Category: Nutrition

  • Tips for Preventing Arsenic Toxicity From Your Food

    As I stated in my previous post, worrisome levels of arsenic have been found in rice as well as grape and apple juice. If this concerns you, like it does me, here are a few tips to limit your risk of arsenic poisoning:

    First of all, test your water. If your home is not on a public water system, have your have your water tested for arsenic and lead. To find a certified lab, contact your local health department or call the Federal Safe Drinking Water Hotline at 800-426-4791. If you are on public water, check your municipal water report for arsenic.

    Secondly, change the way you cook rice. You may be able to cut your exposure to inorganic arsenic in rice by rinsing raw rice thoroughly before cooking – make sure the water runs clean. Use a ratio of 6 cups water to 1 cup rice for cooking and draining the excess water afterward. That is a traditional method of cooking rice in Asia. The modern technique of cooking rice in water that is entirely absorbed by the grains has been promoted because it allows rice to retain more of its vitamins and other nutrients. But even though you may sacrifice some of the rice’s nutritional value, research has shown that rinsing and using more water removes about 30 percent of the rice’s inorganic arsenic contents. And children should not drink rice milk & serve infant rice cereal no more than once a day.

    Thirdly, be picky about what rice you eat. Eat more aromatic rice such as basmati and jasmine since they have been shown to have the lowest levels of inorganic arsenic. Limit brown rice consumption, even though it is healthy for you, because bran holds on to higher levels of arsenic. Choose California rice over other states because their arsenic levels were lower.

    Also, experiment with other grains. Vary your grains, especially if you eat more than two or three servings of rice per week. Though not arsenic-free, wheat and oats tend to have lower levels than rice. And quinoa, millet, and amaranth are among other options for those on a gluten-free diet, though they have not been studied as much

    Finally, eat a varied diet. Some vegetables can accumulate arsenic when grown in contaminated soil. Make sure you clean vegetables thoroughly, especially potato skins. Some fruit juices such as apple and grape juice are high in arsenic, as our previous post discussed. To prevent obesity and tooth decay, pediatricians advise that infants younger than 6 months shouldn’t drink juice, children up to age 6 should have no more than 4 to 6 ounces a day and older children no more than 8 to 12 ounces. Like grape juice, wine also can be a source of exposure, according to data collected in the FDA’s Total Diet Study, which provides more complete information about arsenic content in a variety of goods. Go to fda.gov and search for “total diet study analytical results.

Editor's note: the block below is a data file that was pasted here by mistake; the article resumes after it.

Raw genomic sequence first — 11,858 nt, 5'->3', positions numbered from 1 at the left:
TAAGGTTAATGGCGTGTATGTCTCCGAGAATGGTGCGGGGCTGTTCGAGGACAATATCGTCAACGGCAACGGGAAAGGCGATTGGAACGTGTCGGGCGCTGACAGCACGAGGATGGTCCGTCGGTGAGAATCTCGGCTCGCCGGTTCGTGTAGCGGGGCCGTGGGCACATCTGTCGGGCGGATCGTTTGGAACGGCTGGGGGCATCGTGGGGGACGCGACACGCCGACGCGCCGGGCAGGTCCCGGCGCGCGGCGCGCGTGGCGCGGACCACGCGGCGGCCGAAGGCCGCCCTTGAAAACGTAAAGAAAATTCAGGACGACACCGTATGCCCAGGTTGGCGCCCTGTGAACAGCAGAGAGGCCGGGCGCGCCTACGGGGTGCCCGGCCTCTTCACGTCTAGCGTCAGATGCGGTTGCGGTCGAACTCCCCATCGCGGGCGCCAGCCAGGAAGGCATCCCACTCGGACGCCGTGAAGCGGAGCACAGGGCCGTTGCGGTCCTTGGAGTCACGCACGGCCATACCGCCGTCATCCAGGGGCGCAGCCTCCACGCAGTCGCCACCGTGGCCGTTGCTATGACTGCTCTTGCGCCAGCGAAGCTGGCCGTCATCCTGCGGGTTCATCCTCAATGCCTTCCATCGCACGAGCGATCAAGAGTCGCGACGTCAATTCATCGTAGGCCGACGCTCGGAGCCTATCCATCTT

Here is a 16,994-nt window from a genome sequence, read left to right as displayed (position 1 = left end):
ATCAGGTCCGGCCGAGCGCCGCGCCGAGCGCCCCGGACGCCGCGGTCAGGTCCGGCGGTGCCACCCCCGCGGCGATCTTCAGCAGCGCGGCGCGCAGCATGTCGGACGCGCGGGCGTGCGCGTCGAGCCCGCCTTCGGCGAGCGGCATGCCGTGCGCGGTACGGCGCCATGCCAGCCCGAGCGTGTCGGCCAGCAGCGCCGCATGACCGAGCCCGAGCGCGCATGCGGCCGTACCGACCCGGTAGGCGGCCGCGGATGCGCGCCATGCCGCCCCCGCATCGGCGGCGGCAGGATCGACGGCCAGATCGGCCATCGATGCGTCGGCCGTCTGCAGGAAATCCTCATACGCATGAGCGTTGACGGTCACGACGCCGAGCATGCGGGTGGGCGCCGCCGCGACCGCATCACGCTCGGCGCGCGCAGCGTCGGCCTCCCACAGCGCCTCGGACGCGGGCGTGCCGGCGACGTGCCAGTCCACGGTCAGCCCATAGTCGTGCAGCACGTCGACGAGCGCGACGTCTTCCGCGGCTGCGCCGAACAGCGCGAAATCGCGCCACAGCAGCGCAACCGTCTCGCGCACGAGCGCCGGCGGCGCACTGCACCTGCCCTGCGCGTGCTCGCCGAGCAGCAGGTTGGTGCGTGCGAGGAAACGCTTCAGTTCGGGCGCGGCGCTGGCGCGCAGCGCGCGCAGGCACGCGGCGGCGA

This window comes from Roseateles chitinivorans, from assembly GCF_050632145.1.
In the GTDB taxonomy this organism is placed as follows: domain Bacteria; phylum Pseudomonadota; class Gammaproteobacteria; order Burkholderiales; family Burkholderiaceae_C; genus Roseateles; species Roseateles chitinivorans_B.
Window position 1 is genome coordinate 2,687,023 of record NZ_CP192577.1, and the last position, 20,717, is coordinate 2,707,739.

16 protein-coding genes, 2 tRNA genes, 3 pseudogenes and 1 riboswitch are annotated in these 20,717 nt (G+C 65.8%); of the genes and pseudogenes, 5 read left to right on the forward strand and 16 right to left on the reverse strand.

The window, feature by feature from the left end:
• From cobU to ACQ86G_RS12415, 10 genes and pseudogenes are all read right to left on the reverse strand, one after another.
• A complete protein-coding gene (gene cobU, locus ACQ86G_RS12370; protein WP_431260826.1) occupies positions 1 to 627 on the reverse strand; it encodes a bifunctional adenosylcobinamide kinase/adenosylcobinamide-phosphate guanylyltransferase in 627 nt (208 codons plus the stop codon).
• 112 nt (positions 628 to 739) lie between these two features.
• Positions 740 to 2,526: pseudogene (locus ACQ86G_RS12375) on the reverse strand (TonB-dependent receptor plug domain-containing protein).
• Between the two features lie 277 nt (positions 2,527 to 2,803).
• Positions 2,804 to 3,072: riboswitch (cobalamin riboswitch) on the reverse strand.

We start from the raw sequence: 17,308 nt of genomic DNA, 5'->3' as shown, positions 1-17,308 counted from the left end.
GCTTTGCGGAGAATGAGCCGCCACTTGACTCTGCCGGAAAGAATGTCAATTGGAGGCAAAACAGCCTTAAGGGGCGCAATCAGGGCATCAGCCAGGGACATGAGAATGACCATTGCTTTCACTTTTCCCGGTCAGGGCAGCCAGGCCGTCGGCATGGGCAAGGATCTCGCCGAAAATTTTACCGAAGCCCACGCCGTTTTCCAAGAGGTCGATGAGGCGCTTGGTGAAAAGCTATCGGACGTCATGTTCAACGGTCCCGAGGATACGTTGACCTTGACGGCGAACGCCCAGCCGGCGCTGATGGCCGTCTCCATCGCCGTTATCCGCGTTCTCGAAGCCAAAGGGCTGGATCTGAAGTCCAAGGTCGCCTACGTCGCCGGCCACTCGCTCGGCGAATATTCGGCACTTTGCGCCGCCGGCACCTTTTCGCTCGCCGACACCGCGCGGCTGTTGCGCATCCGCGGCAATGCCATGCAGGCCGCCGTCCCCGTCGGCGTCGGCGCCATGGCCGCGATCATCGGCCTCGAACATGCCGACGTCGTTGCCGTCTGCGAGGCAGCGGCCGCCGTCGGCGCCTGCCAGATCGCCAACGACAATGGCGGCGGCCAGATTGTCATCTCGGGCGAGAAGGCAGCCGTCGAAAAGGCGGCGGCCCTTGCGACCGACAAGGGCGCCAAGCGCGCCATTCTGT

If you eat a lot of rice and are concerned about arsenic toxicity, here are some symptoms to watch out for: dermatitis, respiratory tract infection, muscle aches, headaches, weakness, convulsions, neuropathy, anemia, pigmentation of nails, drowsiness and confusion. If you have any of these symptoms, make sure you contact your healthcare provider.

  • Could You Be Getting Arsenic Poisoning From Your Food?

    In November 2012 Consumer Reports published an article of their findings of worrisome levels of arsenic found in rice products (to read their article, you can click on this link: Arsenic in Your Foods). Before this, they published another article (to read, click link: Arsenic in Your Juice) in January 2012 revealing arsenic in apple and grape juice. Most of you probably know that arsenic is a potent human carcinogen and can cause health problems in children later in life. This finding is very disturbing, but are we really surprised by it? We know that the excessive amounts of pesticides and herbicides that are used have to have some effect on our biological system. Arsenic is used as a neurological agent against bugs. It then ends up in our waterways and since rice is grown in water, it tends to accumulate in rice more than other grains.

    It is my hope that the Consumer Reports findings as well as others like it will open up serious discussions about our approach to the food we eat and our long term health. For years alternative healthcare providers have preached to our patients about the need to eat clean food, increase their consumption of plants and do periodic detoxification to remove some of the toxins which accumulate in our system over time. And now an independent organization is sounding an alarm that certain foods we eat or drink may cause serious health problems.

    I believe that we should have serious concerns about our food supply: Roundup-ready corn, soy and alfalfa; mercury in the fish; bad fats; hormones and antibiotics in beef and chicken; and 70% of the processed foods in the grocery store which have been estimated to contain GMO derivatives. Because of these things, our diets and the supplements we use to support our diet should be geared to repairing the damage done by the chemicals and heavy metals that we are unknowingly ingesting. Heavy metals inactivate enzymes in the body and increase free radical damage which can lead to an increase in cardiovascular disease, autoimmunity, and some forms of cancer. So it’s important to get rid of any excess heavy metals. Doing a regular detox can help you with this.

    My next post will discuss tips for lessening your chances to get arsenic in your food.